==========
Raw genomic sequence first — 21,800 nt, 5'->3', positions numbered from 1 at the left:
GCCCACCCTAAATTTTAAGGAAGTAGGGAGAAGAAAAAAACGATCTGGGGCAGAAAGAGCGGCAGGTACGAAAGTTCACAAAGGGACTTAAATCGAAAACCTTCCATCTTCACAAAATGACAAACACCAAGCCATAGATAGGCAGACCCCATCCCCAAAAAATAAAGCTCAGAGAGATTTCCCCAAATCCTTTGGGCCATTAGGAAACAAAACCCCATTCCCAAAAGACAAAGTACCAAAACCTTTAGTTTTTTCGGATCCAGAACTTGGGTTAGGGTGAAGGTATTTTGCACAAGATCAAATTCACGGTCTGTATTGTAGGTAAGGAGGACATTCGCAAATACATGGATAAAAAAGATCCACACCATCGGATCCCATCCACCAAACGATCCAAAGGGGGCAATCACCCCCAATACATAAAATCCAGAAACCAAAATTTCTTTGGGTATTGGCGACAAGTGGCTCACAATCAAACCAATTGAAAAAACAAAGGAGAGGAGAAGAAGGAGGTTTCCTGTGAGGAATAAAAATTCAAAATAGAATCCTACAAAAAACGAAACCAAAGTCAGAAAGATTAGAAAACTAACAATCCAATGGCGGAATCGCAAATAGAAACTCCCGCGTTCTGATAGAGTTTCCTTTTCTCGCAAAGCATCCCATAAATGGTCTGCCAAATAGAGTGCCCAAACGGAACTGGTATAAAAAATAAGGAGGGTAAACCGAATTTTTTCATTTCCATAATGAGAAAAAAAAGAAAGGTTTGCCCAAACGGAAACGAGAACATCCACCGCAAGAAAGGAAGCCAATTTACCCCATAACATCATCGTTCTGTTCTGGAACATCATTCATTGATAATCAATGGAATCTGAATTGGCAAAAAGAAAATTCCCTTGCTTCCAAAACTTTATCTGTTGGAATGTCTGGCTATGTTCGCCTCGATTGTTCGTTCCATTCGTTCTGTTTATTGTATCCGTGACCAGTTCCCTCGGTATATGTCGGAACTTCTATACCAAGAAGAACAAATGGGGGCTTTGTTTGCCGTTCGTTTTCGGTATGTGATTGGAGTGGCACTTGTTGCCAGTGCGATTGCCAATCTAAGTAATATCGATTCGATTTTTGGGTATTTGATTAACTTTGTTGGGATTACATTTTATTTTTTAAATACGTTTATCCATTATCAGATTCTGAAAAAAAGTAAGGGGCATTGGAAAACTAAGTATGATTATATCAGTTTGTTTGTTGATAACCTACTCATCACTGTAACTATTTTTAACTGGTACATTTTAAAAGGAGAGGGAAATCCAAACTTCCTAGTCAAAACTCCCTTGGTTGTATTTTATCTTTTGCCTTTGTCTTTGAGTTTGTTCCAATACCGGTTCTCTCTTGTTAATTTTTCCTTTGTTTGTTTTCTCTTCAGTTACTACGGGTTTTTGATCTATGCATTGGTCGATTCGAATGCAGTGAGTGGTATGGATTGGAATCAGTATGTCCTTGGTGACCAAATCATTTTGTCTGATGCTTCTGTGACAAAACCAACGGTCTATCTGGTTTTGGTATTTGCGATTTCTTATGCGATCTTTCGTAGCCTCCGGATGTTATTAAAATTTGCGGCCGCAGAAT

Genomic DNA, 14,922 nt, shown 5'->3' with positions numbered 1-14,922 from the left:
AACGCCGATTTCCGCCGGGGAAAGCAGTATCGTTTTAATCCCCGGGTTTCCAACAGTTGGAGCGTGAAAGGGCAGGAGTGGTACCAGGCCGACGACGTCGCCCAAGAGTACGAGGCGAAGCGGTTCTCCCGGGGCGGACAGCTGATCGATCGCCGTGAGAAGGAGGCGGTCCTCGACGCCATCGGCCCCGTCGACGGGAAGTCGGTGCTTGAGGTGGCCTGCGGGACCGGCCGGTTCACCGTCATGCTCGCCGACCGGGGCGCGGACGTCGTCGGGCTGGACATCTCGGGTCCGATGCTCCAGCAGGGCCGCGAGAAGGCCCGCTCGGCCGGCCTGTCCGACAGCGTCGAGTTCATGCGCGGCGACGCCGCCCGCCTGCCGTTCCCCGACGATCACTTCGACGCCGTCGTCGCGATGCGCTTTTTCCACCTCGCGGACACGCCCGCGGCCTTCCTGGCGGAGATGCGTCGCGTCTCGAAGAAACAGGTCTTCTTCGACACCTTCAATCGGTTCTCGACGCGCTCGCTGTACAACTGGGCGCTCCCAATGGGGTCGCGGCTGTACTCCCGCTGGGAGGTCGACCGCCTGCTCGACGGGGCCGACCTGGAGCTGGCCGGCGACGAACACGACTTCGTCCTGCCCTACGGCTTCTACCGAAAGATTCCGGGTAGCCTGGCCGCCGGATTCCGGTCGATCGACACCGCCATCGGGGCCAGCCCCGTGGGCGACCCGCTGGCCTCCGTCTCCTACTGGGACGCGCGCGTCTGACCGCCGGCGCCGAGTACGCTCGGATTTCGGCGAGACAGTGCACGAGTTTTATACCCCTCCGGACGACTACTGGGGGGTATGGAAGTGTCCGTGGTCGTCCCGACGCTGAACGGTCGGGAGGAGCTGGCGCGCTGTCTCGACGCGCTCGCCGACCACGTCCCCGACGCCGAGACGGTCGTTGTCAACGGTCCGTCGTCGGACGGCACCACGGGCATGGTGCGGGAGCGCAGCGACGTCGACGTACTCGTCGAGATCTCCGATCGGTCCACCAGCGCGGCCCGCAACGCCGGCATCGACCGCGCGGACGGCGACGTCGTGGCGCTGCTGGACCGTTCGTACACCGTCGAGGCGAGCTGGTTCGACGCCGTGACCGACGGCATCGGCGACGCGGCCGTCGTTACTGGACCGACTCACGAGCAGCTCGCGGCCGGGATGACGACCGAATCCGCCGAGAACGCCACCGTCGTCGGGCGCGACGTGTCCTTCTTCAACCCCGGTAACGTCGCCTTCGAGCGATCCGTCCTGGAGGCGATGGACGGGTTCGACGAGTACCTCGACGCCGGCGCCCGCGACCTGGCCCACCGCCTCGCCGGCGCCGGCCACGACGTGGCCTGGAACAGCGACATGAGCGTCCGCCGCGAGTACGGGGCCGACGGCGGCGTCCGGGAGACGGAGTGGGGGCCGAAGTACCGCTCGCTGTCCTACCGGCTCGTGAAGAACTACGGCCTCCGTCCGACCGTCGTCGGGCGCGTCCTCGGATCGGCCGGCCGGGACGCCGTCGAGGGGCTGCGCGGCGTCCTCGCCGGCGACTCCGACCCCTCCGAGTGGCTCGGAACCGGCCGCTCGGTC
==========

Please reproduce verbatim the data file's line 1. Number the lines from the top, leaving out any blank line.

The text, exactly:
Raw genomic sequence first — 21,800 nt, 5'->3', positions numbered from 1 at the left: